The ‘Tele Scouter’, a recent invention from NEC due to launch in 2010, is a pair of glasses attached to a headset and mouthpiece, with a small projector that can transmit messages onto the retina of the user. It is intended for use in a customer service environment, allowing employees access to information regarding the client they are talking to.
Once the product is launched, NEC are intending to introduce a further function for the glasses, allowing instantaneous translation. During a multilingual conversation, both voices will be picked up, the dialogue translated, and sent back to the headset and projector. The messages will be shown in the user’s peripheral vision, allowing them to maintain eye contact with the person with whom they are having a conversation.
The microphone picks up the dialogue, transmits it to portable computers worn by the user, which in turn transfers it to a remote server which translates the vocabulary, and returns it to the ‘Tele Scouter’. The translation is heard by the other participant in the conversation, as well as being projected onto their retina.
In theory, this sounds like a fantastic idea. Perfect for use when no common language is shared by the parties involved; for confidential discussions, or when an interpreter is too great an expense. However, there seems to be great room for miscommunication…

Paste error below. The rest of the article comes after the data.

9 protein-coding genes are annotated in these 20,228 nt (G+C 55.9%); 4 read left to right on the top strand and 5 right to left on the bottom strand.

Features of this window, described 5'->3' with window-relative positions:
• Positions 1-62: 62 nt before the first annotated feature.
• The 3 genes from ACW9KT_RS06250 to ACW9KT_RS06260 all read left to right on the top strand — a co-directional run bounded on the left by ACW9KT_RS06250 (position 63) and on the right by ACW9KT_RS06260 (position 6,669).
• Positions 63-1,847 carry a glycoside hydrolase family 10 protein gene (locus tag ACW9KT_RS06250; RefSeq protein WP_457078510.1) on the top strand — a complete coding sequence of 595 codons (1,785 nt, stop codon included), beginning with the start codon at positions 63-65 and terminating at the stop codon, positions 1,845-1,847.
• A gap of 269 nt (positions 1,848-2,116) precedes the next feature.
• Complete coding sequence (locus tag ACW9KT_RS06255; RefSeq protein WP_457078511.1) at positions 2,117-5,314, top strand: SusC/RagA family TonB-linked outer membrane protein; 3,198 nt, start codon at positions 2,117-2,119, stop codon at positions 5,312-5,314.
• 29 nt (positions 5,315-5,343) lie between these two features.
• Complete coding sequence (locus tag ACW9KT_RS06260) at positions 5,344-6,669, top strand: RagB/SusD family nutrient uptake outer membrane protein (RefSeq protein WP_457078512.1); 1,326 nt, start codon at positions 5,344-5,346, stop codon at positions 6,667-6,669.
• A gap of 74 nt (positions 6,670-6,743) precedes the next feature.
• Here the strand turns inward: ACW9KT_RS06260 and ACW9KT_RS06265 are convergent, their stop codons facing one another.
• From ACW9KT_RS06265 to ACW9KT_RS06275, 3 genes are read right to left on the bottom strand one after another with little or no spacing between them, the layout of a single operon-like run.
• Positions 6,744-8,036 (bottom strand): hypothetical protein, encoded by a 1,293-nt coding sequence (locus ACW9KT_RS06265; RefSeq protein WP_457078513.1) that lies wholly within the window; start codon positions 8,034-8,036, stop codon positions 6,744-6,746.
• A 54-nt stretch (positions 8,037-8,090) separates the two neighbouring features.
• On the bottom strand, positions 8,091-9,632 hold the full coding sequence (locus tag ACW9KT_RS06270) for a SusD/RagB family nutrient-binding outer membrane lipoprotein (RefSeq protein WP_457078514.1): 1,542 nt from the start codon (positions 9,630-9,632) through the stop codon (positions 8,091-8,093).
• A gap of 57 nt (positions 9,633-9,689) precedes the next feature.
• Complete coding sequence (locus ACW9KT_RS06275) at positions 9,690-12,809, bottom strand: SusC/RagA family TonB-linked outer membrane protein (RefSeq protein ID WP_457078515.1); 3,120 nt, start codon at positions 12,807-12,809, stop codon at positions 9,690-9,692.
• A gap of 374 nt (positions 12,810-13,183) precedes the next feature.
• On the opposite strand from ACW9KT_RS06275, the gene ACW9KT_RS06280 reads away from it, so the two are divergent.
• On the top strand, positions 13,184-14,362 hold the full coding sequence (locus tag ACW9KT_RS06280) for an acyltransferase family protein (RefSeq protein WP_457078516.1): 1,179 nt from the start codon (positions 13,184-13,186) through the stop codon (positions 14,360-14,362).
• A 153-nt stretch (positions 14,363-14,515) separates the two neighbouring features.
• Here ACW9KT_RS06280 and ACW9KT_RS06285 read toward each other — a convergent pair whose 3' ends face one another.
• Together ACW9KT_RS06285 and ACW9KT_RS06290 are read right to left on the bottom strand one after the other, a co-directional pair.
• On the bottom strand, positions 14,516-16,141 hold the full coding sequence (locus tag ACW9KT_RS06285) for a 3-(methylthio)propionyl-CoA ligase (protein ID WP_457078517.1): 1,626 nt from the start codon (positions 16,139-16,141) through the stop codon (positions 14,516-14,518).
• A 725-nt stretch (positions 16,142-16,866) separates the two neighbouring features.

Given the circumstances in which this device would be used, for international negotiations, business deals, top secret exchanges, the translation tool must be one hundred percent infallible, so as not to cause misunderstandings. One simple error could lead to a whole host of problems.
Machine translations are known for their unreliability. For example, I entered the following English text into a very popular translation tool online:
‘If you give the document to me, I can give it to him when he returns from holiday. He will receive it next Thursday.’
I was given a Spanish translation which, when translated back into English, differed slightly from the original:
‘If you give the document to me, I can give him on his return from vacation. The following will receive it on Thursday.’
Whilst these may only be minor errors, they do change the meaning of the sentence.
Furthermore, whereas a human being can use the context of the sentence to decide upon the most suitable option when there is a degree of ambiguity, a computer may not have this capability. This has the potential to cause some confusion, with examples such as ‘their’, ‘they’re’ or ‘there’. The device would need to be able to differentiate between a whole range of accents for any language: a Liverpudlian would pronounce a word in a very different way to a Londoner, for example.
Whilst the ‘Tele Scouter’ appears to be a remarkable advance in translation technology, the device would need significant development before it would be useful as a translation tool. Although at the current price, with 30 headsets expected to sell for £50,000, I’m not sure it will be too widely used…
1 December 2009 15:03